In contrast, glaciers on the eastern side of the icefield end in some of the largest proglacial lakes in the world. The lakes are filled with so much fine sediment from the glaciers—also known as glacial flour—that their turquoise color can be seen from space.

Detailed images provide a closer look at some of the icefield’s largest, most notable glaciers. Jorge Montt, located on the north end of the South Patagonian Icefield, flows south to north and empties into a fjord that ultimately angles west toward the Pacific Ocean. Since the mid 1980s, the speed of ice flow has fluctuated, with particularly spectacular retreat events documented in the 1990s. In all, the glacier retreated 13 kilometers between 1984 and 2014.

In this image above, you can clearly see the glacier’s former extent in the 1980s, visible as the tan-gray area devoid of vegetation around the ice. This glacier has thinned and retreated so fast that vegetation has not yet had a chance to fill in. During peak retreat, the glacier was thinning vertically at a rate of 31 meters (100 feet) per year.

“When we flew over this glacier in 2014 to survey its thickness,” Rignot recalled, “the airplane was at an altitude that would have put us inside the glacier in the 1980s.”

Upsala Glacier, on the eastern edge and flowing into Lago Argentino, is also among the icefield’s largest and longest glaciers. Its retreat has been ongoing since the place was first documented in 1810. The light brown rock along the glacier’s edge would have been covered with ice in the 1980s. From 1985 to 2001, the glacier doubled its speed, then slowed down, and has since sped up again.

Occidental, another of the larger glaciers, has retreated less than its neighbors—only about 1 kilometer since the 1980s. It drains ice from a basin that nearly spans the entire icefield; the ice flows via a deep trough that extends below sea level. Both Occidental, and Greve Glacier to the southeast, flow along the flank of the active Lautaro volcano. Bands of volcanic ash are visible atop these glaciers at low elevation.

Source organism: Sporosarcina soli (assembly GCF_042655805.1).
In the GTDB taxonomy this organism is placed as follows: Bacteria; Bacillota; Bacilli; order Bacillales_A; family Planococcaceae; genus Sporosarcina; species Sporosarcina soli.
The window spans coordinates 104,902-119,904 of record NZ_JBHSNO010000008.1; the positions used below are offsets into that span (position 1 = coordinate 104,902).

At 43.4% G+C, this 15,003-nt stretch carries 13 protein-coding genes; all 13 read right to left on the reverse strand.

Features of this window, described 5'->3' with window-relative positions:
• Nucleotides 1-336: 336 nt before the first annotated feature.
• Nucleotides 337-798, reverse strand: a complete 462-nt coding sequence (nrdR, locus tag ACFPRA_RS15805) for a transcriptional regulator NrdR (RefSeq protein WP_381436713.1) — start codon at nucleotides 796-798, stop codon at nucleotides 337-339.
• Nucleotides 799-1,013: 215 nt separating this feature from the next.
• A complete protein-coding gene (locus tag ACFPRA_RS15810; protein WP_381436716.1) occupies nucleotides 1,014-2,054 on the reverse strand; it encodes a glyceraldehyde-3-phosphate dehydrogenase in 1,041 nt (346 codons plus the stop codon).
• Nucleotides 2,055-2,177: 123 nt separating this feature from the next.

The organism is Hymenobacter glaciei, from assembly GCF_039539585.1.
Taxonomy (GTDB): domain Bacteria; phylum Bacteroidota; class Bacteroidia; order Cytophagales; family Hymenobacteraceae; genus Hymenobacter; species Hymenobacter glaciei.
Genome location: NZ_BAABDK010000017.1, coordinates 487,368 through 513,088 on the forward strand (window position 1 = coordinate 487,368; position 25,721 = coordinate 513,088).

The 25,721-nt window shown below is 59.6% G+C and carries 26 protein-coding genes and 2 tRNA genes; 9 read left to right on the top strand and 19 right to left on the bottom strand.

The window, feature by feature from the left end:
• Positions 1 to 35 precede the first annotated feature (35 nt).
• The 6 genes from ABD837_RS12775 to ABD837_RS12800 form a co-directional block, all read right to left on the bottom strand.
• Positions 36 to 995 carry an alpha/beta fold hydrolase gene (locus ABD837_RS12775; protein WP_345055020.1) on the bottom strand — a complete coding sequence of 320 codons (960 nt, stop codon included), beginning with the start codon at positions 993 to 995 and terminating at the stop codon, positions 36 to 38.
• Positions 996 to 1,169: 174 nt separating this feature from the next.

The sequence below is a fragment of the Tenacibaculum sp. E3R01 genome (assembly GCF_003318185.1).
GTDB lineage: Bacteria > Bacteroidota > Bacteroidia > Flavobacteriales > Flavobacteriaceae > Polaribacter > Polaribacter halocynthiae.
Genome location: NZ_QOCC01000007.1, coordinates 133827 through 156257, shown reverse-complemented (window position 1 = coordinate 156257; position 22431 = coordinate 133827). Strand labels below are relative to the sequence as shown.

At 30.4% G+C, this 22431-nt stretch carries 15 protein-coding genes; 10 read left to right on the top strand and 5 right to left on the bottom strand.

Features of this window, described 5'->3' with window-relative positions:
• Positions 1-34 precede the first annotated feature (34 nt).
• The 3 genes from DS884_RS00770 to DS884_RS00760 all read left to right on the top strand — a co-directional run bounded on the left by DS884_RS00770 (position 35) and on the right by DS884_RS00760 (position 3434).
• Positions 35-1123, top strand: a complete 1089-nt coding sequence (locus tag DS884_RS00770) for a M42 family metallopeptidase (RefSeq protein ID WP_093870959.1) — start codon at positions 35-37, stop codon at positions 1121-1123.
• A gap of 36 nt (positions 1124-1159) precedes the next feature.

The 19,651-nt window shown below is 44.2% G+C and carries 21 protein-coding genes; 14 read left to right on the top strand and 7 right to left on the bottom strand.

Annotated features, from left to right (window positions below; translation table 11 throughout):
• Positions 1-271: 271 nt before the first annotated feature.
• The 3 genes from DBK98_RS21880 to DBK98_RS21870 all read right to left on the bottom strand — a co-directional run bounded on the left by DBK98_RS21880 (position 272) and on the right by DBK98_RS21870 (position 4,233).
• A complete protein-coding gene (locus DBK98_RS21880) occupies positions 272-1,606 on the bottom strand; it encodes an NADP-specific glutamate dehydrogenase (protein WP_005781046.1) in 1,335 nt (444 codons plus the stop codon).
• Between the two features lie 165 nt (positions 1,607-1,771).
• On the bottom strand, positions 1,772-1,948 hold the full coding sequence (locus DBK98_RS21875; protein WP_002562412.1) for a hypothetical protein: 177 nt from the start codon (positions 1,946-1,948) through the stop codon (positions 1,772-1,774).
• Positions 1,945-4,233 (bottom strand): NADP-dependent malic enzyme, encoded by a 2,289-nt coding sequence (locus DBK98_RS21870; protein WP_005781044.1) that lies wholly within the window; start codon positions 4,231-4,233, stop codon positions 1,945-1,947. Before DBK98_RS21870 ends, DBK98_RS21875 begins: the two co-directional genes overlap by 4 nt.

Occidental sheds its icebergs into a small, shallow proglacial lake, where they are trapped and then slowly melt away. Greve also calves icebergs into a shallow lake, which is dammed to the south by Pío XI Glacier. According to Rignot, there used to be a farm in the valley in front of Greve. The farmer had to move when the valley was blocked by the advance of Pío XI, which resulted in the formation of the lake.

“What is worrying is that continuing addition of water to this ice-dammed lake will slowly cause the terminus of Pío XI to float, which may cause a catastrophic outflow of water that could flood the neighboring regions,” Koppes said.

Meltwater from the Patagonian icefield as a whole contributes to sea level rise. The contribution is less than what will come from Greenland and Antarctica, but scientists plan to keep studying the region from space, from the air, and on ground. According to Rignot: “Understanding the evolution of these glaciers helps us understand what glaciers in Greenland and Antarctica may look like in the future in a much warmer climate.”

NASA Earth Observatory images by Jesse Allen, using Landsat data from the U.S. Geological Survey. Story by Kathryn Hansen.